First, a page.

When the Smithsonian’s Hirshhorn Museum and Sculpture Garden decided to embark in its first extensive exterior renovation in its more than five-decade history, the plan was to dress up a construction site that would be up for at least eight months.
Museum officials turned to Swiss artist Nicolas Party to envision a site-specific 84-foot-tall work that would wrap a whopping 829 feet completely around the distinctive drum-shaped building designed by Gordon Bunshaft, the leading proponent of modern architecture. The resulting Draw the Curtain, a pastel painting digitally collaged and printed onto a scrim that measures the length of two football fields, is at once the biggest single work ever seen at the Hirshhorn and certainly the largest from Party, who already had a history with the museum.
In 2017 he painted a wall mural, sunrise, sunset, that wound all the way around the third-floor interior hall of the museum. “I am excited to welcome Nicolas Party back to the Hirshhorn to this time use the exterior of the building as his canvas,” says Melissa Chiu, director of the museum. During the pandemic, the Hirshhorn remained closed longer than the other Smithsonian museums because of its construction. “We are in the wake of a year that has challenged us to discover new potential in the outdoors as spaces for joy and connection,” Chiu says of the strategies the museum has crafted to connect with its audiences, including events held in the sculpture garden and a robust schedule of online programs.
The Hirshhorn hasn’t used the gray expanse of Bunshaft’s monochromatic brutalist exterior as a canvas since 2012 when artist Doug Aitkin’s acclaimed Song 1 made its debut. In Party’s playful vision, black and white faces peek out from a series of realistic, but familiar-looking curtains copied from art history. They include drapes from Vermeer’s Girl Reading a Letter at an Open Window and Fragonard’s The Bolt to a trompe l’oeil still life from Adriaen van der Spelt.
The work succeeds in hiding the construction going on behind it, but also making a statement about the peek-a-boo world of hiding and exposure that is all too familiar in the surrounding government buildings of the nation’s capital.
Smithsonian magazine spoke with Party the day after he first saw the installed work on the National Mall just a short walk from Capitol Hill. It was a pragmatic solution to hide the scaffolding, he says, but the effort was an overwhelming experience, because the project was “so visible on that iconic building, and very heavy in terms of the meaning of this city.”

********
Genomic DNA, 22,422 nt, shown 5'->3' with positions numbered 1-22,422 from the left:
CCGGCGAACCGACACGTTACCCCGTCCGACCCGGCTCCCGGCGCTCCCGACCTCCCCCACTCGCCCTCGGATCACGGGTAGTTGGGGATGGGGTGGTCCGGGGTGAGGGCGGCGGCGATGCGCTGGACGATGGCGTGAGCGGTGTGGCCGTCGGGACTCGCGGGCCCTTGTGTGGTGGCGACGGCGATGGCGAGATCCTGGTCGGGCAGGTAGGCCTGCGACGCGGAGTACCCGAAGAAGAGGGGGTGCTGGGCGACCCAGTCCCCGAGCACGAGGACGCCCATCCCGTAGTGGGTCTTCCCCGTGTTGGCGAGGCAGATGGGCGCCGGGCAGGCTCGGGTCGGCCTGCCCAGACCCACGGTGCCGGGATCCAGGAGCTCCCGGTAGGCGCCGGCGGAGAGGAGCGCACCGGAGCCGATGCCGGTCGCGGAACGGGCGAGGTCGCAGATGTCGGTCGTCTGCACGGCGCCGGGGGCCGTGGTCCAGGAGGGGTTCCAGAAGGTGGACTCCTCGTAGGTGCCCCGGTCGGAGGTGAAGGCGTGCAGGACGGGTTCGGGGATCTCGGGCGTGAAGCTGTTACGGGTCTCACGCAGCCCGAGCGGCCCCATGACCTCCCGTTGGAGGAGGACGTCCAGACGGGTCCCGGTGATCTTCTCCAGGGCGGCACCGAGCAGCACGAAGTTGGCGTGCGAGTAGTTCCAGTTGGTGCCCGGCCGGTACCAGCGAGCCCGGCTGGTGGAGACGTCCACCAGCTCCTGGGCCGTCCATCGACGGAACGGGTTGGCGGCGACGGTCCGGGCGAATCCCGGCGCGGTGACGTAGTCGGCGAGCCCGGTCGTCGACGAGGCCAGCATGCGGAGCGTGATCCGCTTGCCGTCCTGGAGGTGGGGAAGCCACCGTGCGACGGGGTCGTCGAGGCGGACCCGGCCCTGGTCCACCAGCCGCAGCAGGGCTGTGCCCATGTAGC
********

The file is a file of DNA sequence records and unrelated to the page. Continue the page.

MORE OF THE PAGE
The following interview has been edited for clarity and length.
Draw the Curtain shares similarities to your last big exhibition at the Hirshhorn in that you embraced the building’s whole circular space in each. But this is also different because here you use pastel instead of paint.
Yes. I used pastel to do all the original artwork. The final medium is a digital print on synthetic fabric. But the original artwork that we used to do the collage is pastel.
The first one was more site-specific. I was there for months in the space, walking and painting on the wall. That was very good actually for this commission because I did spend months at the Hirshhorn walking around inside and on the National Mall. Not coming from Washington, but also not coming from the U.S., it was important for me doing this commission years later to have an understanding of this place and how I felt about that particular location.
At that time, were you thinking about the possibilities of the museum exterior?
No. It is a very interesting outside surface. It’s very rare to have a building that has almost no windows.
Did the building’s surroundings play into your design?
Yes, I was fortunate enough that I did spend a lot of time during my previous show there. I was eating outside every day, and I think it made me understand especially the nature outside, such as the trees, a few other buildings around but also the sculptures and their colors. There are all these greens, and the sky is very important. And the red building next to it [the Smithsonian's Arts and Industries Building], and the big red sculpture [by Mark di Suvero]. And obviously all the trees and the grass on the Mall—there’s all this green. So yes, I was thinking about it when I chose the colors of the curtains to have all these greens and blues mostly, and a few of them are bright red, which kind of popped. And then the faces being all black and white, can symbolize or mean different things, but in terms of pictorial aspect, they almost mimic the architecture and the grayish nature of buildings in general.
We worked on it for two years, so there were very different ideas. One of the difficult things was actually the colors. I was struggling a lot with that when I was doing the mockup with the model. It was too colorful; it was not right at all. It was either too visible in the space and physically making the entire building too aggressive or too visible, or you couldn’t see anything. This was one of the difficult parts, to choose the right amount of color, and which colors, so it feels like it belongs there.
It does seem to make the building hide among its surroundings.
I wanted that. And that was part of the theme of hiding and revealing. Also, the nature of the commission was to hide the scaffolding. I wanted it to have the effect of saying: “Oh, Is there anything behind those curtains?”
Even at night, it was interesting to see. It’s lit and very film noir, it looks very much like a spy movie, all those faces, like a Hitchcock movie, all coming out of the curtains and lit up. I think the Mall at night has an interesting dynamic.
It feels very empty somehow. There’s not much of a presence there. You can walk around and it feels like you’re by yourself in this insane, gigantic space and you have all those faces peeking out, trying to hide at night.
What were some of the earlier ideas?
My first idea was the theme of the river. It was really playing on the circularity of the building, like the river would go around it, but obviously the location in Washington, and the specific history the U.S. has with the river and how the colonization of the country by Europeans really started with rivers. Interaction with Native Americans was about rivers, and business centered around rivers. But also, as of today, the river and the lack of water in rivers in many areas in the U.S.